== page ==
The crude oil sell off has been vicious both in its depth and its speed. In fact, the market has been so negative that we last wrote about it this past June 11th. The market had provided a bit of a rally in the face a growing and overwhelmingly bearish commercial trader position which led to our headline, “Sell Crude at $65 Per Barrel.” Our primary focus is based on the Commodity Futures Trading Commission’s weekly Commitments of Traders report. We use the actions of the commercial traders to help us determine value in the commodity markets like the buying opportunity in gold that we published in Futures Magazine on august 7th. Bringing this back to crude oil, here are three charts that show the crude oil market is nearing a bottom.
We’ll begin with a broad view and the commercial traders’ actions within the crude oil market. Commercial traders have set record long and short positions over the last 12 years. We’ve highlighted their net long position of approximately 79,000 contracts in September of 2003 when oil was trading near $28 per barrel. Their record short position is much more recent, having been set in June of 2014 when oil last traded above $100 per barrel. Are these coincidences? We think not. Refiners locked in all the forward production they could in 2003 as prices were climbing and the economy was rolling along. Conversely, in the midst of a supply glut and growing concerns over the global economy, oil drillers took advantage of the opportunity to sell as much forward supply as they could reasonably deliver. Finally, when viewing the net commercial trader position, note the negative correlation between the market’s peaks and troughs and those of the commercial traders who sell the peaks and buy the valleys.
We’ve posted the actual trade signals this process has generated in the previously mentioned crude piece. Today’s analysis comes through the combination of significant refinery purchases beginning last month along with a speculative trader washout as seen in the calendar spread action within the crude oil market.
The first spread chart features the December 2015 crude oil futures in the top pane and the September 2015 crude oil futures in the second pane. The third pane represents the price difference between the two expiration months. Crude oil is priced higher the farther the delivery date. This pricing structure facilitates storage, insurance and interest rate issues that reflect the anticipated price of the deferred months at their delivery time. Generally speaking, the wider this spread, either positive or negative, the bigger the expected jump in prices. This spread is typically used to project the strength of the market’s current move. However, we’ll use this same technique to determine an ending to the tremendous move we’ve seen over the last two months.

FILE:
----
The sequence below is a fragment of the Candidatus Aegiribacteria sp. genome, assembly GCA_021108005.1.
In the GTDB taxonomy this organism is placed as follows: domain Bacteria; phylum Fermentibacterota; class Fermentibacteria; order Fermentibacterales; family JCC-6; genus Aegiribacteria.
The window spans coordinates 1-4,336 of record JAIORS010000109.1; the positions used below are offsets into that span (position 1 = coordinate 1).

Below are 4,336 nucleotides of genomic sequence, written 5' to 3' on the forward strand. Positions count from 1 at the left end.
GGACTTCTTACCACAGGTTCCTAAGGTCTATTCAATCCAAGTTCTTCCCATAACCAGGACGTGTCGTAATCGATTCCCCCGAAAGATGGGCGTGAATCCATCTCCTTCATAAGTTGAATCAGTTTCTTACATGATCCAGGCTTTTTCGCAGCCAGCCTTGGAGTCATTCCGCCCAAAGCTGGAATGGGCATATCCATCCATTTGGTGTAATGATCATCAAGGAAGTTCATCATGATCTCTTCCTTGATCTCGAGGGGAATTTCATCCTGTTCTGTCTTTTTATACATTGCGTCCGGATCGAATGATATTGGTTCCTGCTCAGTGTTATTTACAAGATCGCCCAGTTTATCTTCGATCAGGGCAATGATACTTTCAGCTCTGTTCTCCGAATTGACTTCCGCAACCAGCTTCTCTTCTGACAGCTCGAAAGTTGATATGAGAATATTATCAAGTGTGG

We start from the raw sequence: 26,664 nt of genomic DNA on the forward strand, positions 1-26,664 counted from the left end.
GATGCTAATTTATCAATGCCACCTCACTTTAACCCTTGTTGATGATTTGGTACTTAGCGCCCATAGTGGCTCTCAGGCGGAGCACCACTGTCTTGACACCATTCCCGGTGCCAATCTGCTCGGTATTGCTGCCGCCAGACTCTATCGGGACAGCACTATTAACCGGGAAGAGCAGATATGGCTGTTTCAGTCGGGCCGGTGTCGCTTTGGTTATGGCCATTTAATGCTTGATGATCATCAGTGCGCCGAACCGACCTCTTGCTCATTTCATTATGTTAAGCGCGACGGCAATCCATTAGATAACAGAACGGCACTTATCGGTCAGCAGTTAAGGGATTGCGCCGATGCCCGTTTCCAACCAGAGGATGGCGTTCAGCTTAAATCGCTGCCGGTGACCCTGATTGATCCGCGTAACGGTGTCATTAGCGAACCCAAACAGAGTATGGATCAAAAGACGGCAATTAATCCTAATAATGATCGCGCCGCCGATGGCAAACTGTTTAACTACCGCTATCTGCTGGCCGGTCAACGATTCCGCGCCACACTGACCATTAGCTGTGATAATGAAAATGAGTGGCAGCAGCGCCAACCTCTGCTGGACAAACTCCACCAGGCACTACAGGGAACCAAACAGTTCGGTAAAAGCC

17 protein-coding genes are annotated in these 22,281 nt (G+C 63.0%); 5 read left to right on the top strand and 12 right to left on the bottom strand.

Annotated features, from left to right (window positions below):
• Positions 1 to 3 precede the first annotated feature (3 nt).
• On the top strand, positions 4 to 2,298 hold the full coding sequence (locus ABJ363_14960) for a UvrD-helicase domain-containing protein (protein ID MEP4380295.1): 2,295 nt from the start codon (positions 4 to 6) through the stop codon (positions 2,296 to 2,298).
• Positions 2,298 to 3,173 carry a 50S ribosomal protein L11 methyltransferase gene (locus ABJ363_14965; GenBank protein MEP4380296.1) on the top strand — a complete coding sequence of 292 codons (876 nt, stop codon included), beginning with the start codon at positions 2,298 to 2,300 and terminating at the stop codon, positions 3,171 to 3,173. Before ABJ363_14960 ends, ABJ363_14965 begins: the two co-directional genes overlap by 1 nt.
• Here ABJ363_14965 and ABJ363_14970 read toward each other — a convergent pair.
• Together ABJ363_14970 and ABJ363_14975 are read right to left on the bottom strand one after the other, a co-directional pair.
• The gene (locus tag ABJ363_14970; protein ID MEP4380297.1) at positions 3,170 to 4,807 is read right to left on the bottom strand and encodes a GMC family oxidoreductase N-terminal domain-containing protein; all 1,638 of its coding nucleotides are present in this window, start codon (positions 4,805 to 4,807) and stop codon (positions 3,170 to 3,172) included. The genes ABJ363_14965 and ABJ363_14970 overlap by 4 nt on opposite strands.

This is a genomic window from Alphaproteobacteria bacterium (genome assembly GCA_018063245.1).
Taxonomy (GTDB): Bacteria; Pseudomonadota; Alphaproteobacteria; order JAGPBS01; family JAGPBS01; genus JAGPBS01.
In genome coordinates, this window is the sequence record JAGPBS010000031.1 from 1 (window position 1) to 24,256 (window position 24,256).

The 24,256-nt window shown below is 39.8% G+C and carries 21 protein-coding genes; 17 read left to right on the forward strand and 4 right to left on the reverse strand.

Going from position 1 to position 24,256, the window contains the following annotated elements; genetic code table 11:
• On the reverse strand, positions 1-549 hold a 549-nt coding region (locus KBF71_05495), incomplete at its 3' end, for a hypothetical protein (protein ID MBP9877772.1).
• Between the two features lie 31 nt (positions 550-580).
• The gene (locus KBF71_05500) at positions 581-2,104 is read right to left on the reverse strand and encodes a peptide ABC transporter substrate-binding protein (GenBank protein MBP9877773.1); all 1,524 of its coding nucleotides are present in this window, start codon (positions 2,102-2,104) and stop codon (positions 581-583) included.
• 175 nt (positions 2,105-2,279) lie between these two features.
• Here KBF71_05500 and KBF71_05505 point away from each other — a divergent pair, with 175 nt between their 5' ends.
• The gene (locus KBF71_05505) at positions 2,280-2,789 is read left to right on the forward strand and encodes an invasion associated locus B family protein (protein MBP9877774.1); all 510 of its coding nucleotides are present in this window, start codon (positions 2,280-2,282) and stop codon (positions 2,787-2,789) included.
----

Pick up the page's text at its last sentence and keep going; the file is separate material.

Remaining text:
The collapse of the December minus September spread from $2.93 on August 13th all the way down to $.70 today indicates the total capitulation of speculative long positions held in the deferred month. Were these speculative positions still held in the September, front month contract, the spread would’ve remained relatively stable as the prices of both the September and December contracts would’ve declined in parallel. Furthermore, when looking at the next chart, you’ll see that this gap isn’t nearly as dramatic moving out to the end of Q1 of 2016.
The March 2016 minus December 2015 crude oil spread has only declined by about $.50. This is only a quarter of the December minus September spread. Retail traders typically stay in near-term contracts as they provide the liquidity and volatility necessary for the ins and outs of day and short-term non-professional traders. The stability of the deferred months is representative of the professional trading community whether pure hedgers, option market makers or energy market makers. Lastly, refiners and other end users lock in their hedges to extrapolate their business models into the future and rarely act until the hedge is to be cleared.
The recent flush in the crude oil market is the first of the capitulation declines based on the charts above. The net commercial trader position is still short more than 220,000 contracts on a nominal basis. However, their recent purchases of more than 100,000 contracts in the last five weeks has pushed their momentum clearly into positive territory. We track both the nominal numbers in order to keep track of position records, like net long nearly 80,000 contracts, which shows considerable buying capacity is still being held back, along with the momentum of their buying and selling. We correlate these actions with market price levels to determine how anxious the commercial traders are to get forward production sold or future inputs purchased in order to determine the key pricing areas of a given market. Based on their actions and the recent collapse of the near-term quarterly spread compared to Q1 of 2016 we see a near-term bottom coming in the crude oil market. Once the turn is in, we’ll publish it in our Cot Signals just like the gold trade in Futures Magazine that hit our profit objective of $1,150 today.
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